Via: Nintendo

5. Nintendo Switch / 3DS Compatibility

It’s difficult to know what sort of compatibility or integration the SNES Classic may or may not have with the Nintendo Switch, the company’s new console set to launch in March 2017, but it seems like there should be a way for the two systems to interact. The most obvious thing would be to allow players to take their SNES Classic games and put them on the Switch so that they can play them on the go. Come to think of it, that’s the only feature that really needs to happen, as anything else would probably be too gimmicky or not very useful. Nintendo should also apply this concept to the 3DS, as many people are still going to be playing them even after the Switch is out. Find a way to let people play their SNES games on the go with the 3DS and Nintendo fans will absolutely lose their minds.

Via: Nintendo

4. More Games

The NES Classic shipped with 30 pre-installed games and while it’s largely comprised of the best and most popular titles to ever be released for the original console, the 30 game limit leaves out a ton of other deserving titles. While there are merits to the act of curation and leaving out bad games that are best left forgotten, I don’t think you will find many gamers who are completely satisfied with only having 30 games to play on the NES Classic. Assuming that Nintendo maintains the 30 game limit for an SNES version, we already have a pretty good idea of some of the games they’ll put on it, but I personally hope that they strive to launch it with more than 30.

These older games barely take up any memory, to the point where it wouldn’t even take much to include every SNES game if the system comes equipped with a decent hard drive. Of course, Nintendo isn’t going to do this, but why limit the game selection to just 30? 50 or even 60 games right out of the box sounds like a much better bargain, but even if Nintendo wants to stick to just 30, there are other ways they could expand the library after the SNES Classic launches … Source:

3. Expandable Storage / Game Packs

One of the more peculiar decisions Nintendo made with the NES Classic is that they seem to have designed it as a one-and-done product: you buy the system for $60, maybe an extra controller for another $10, and that’s pretty much it. While this is a pretty good bargain from a consumer standpoint, it seems odd that Nintendo — a company that ostensibly likes making money — isn’t trying to maximize their return by producing related products to sell to NES Classic owners. While I’m certainly not advocating for Nintendo to nickel and dime its customers at every turn with the SNES Classic, it would make a lot of sense if they tried to prolong its shelf life with things such as expandable storage to hold more games or scheduled game pack releases that let you buy more games for the system.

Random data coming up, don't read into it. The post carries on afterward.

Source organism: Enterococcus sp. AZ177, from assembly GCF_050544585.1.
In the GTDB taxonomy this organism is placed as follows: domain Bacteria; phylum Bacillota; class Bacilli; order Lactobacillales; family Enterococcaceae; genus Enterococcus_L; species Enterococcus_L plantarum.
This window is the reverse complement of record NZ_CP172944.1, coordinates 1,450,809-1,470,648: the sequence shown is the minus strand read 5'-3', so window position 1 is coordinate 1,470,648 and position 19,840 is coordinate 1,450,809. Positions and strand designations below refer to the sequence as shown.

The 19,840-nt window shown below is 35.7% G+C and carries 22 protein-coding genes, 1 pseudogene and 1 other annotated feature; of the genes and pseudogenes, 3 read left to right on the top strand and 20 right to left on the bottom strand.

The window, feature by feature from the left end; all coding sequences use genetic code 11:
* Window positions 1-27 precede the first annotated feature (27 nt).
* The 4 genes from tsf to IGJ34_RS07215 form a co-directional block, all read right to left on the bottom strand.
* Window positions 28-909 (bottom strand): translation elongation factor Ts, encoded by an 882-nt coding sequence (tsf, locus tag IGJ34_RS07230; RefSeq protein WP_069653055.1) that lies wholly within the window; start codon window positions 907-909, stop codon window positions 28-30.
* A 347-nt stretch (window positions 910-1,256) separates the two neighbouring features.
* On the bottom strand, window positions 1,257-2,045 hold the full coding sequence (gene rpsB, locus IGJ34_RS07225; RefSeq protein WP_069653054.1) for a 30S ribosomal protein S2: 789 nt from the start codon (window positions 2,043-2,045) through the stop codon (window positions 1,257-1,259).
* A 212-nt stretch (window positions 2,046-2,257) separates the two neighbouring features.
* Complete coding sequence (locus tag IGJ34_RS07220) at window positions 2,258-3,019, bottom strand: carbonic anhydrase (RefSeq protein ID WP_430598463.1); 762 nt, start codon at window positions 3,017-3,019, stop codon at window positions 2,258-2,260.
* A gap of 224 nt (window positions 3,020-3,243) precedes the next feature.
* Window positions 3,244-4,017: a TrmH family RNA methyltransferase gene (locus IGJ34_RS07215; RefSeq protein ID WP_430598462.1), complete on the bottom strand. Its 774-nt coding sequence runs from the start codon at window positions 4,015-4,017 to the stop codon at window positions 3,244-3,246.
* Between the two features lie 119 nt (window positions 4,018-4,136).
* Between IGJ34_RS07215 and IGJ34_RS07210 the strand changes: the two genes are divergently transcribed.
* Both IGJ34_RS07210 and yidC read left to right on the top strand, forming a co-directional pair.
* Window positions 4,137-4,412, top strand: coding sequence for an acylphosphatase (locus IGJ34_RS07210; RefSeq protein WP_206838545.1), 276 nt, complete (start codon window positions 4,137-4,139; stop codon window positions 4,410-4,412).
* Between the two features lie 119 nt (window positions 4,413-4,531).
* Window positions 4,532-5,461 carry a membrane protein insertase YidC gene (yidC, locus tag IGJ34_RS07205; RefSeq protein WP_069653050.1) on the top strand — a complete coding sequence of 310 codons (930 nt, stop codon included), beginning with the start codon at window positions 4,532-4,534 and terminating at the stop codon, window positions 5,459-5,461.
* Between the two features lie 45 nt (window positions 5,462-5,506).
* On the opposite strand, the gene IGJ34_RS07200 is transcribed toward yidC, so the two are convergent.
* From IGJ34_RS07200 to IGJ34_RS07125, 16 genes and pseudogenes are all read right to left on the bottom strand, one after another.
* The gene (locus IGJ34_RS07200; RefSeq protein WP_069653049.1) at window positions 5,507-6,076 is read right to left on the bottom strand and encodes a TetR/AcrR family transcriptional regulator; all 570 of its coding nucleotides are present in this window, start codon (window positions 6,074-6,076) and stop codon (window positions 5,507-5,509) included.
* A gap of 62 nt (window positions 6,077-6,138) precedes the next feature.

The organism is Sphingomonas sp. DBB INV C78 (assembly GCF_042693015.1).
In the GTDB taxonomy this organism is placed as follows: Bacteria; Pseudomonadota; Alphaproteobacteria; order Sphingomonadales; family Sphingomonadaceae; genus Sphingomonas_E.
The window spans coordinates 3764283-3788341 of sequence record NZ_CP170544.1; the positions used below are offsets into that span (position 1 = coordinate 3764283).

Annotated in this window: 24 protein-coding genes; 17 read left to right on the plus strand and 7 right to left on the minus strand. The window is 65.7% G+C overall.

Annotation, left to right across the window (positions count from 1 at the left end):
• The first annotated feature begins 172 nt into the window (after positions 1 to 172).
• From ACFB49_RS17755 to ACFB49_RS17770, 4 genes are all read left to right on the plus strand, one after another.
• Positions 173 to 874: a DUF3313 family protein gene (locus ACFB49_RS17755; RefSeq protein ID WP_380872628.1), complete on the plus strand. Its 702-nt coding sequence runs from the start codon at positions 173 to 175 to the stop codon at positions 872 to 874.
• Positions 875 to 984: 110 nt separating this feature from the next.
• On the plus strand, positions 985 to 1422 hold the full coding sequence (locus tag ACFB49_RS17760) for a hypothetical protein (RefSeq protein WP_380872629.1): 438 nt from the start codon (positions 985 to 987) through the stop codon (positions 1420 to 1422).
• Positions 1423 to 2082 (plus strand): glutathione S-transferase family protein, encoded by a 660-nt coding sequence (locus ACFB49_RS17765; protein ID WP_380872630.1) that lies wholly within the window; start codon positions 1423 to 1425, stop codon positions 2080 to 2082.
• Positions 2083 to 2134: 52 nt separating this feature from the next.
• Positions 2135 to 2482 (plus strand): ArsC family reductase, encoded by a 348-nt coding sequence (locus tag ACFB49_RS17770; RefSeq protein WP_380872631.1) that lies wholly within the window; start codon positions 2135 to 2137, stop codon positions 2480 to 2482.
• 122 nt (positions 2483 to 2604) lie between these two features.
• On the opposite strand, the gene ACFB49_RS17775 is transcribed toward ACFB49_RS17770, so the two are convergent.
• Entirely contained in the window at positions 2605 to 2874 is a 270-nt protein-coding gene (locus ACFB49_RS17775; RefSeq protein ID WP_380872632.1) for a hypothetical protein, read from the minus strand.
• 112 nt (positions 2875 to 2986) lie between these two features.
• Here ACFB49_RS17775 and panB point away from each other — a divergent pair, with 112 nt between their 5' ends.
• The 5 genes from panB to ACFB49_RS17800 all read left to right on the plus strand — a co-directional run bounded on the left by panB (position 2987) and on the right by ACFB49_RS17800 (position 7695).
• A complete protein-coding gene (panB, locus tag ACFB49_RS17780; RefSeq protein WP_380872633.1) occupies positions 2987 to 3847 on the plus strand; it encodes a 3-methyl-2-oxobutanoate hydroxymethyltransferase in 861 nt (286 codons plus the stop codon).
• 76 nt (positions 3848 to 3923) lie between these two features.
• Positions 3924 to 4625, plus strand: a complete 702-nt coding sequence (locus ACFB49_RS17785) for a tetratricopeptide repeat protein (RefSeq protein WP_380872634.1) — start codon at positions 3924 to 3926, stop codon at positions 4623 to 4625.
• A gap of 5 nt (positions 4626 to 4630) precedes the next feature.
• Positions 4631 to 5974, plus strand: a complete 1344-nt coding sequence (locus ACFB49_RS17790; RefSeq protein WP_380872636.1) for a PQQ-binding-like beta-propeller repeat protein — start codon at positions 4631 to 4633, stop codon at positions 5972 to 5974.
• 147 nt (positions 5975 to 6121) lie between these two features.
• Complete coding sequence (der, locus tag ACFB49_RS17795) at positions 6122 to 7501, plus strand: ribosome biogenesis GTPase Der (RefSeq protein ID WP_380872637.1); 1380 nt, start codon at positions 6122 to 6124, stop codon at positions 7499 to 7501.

For instance, if the SNES ships with 30 games on board, maybe Nintendo comes back a month later with a pack of 15 or 20 additional games for $20-30. This would allow Nintendo to keep making money off of the system long after everyone already has one in their home and also keep the SNES Classic on peoples’ minds as they continuously add new games to the system. Source:

2. Nintendo eShop Integration

Another route Nintendo could go down in order to keep the SNES Classic alive post-launch is to integrate it with the Nintendo eShop. While this would entail putting built-in Wi-Fi and driving up the price of the system a bit, it would arguably be worth it in the long run. Instead of selling physical content packs at retail, Nintendo could open up the vault and allow users to download individual SNES games.

To be fair, this is something Nintendo has been doing for years with the Virtual Console but the fact of the matter is that this service has been spotty at best and as the NES Classic has shown, the ports being offered on the VC just aren’t as good as they could be. While one might argue that internet access and a digital storefront dilute the simplicity of design that Nintendo is selling with these miniature console re-releases, but I think that it could only bolster the SNES Classic’s appeal if done properly. Source: IGN

1. Wireless Controllers / Longer Cables

This is absolutely the number one issue with the NES Classic that needs to be addressed if Nintendo continues to put out new versions of their retro consoles. For context, original NES controllers had 91″ long cables; not exactly a generous length, but it at least let you sit on the couch while you played. In comparison, the controllers that ship with the NES Classic are a third of that length at just over 30″ long. This means that you’ll have a hard time sitting anywhere but on the floor directly in front of your TV, unless of course you have the system hooked up to a monitor at a desk.

Simply put, this decision makes no sense, as even if Nintendo’s intent was to mimic the retro feel of the original NES, they botched that by shipping controllers with much shorter cables. If Nintendo puts out a mini SNES, they either need to give the controllers a cable with a respectable length or just make the damn things wireless and avoid this issue altogether.

Nick Steinberg (@Nick_Steinberg)

Nick Steinberg (@Nick_Steinberg)